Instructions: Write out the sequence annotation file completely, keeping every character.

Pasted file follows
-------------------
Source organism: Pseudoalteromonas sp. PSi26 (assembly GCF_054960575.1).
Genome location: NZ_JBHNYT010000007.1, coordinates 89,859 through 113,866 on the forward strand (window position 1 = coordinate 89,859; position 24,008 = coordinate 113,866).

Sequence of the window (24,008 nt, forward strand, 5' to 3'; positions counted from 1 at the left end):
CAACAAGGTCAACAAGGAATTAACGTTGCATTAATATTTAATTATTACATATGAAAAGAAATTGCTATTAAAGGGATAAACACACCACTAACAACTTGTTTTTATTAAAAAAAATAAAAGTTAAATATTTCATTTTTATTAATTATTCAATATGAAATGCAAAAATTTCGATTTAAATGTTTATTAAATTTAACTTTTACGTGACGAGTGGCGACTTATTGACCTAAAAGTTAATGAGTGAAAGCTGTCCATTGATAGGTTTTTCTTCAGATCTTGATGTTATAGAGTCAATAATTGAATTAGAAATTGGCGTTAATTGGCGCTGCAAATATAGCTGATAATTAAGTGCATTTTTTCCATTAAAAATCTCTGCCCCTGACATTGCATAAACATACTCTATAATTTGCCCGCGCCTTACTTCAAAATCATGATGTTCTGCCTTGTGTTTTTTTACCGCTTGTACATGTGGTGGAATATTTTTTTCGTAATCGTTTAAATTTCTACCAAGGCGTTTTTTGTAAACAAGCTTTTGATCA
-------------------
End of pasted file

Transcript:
Source organism: Pseudoalteromonas sp. PSi26 (assembly GCF_054960575.1).
Genome location: NZ_JBHNYT010000007.1, coordinates 89,859 through 113,866 on the forward strand (window position 1 = coordinate 89,859; position 24,008 = coordinate 113,866).

Sequence of the window (24,008 nt, forward strand, 5' to 3'; positions counted from 1 at the left end):
CAACAAGGTCAACAAGGAATTAACGTTGCATTAATATTTAATTATTACATATGAAAAGAAATTGCTATTAAAGGGATAAACACACCACTAACAACTTGTTTTTATTAAAAAAAATAAAAGTTAAATATTTCATTTTTATTAATTATTCAATATGAAATGCAAAAATTTCGATTTAAATGTTTATTAAATTTAACTTTTACGTGACGAGTGGCGACTTATTGACCTAAAAGTTAATGAGTGAAAGCTGTCCATTGATAGGTTTTTCTTCAGATCTTGATGTTATAGAGTCAATAATTGAATTAGAAATTGGCGTTAATTGGCGCTGCAAATATAGCTGATAATTAAGTGCATTTTTTCCATTAAAAATCTCTGCCCCTGACATTGCATAAACATACTCTATAATTTGCCCGCGCCTTACTTCAAAATCATGATGTTCTGCCTTGTGTTTTTTTACCGCTTGTACATGTGGTGGAATATTTTTTTCGTAATCGTTTAAATTTCTACCAAGGCGTTTTTTGTAAACAAGCTTTTGATCA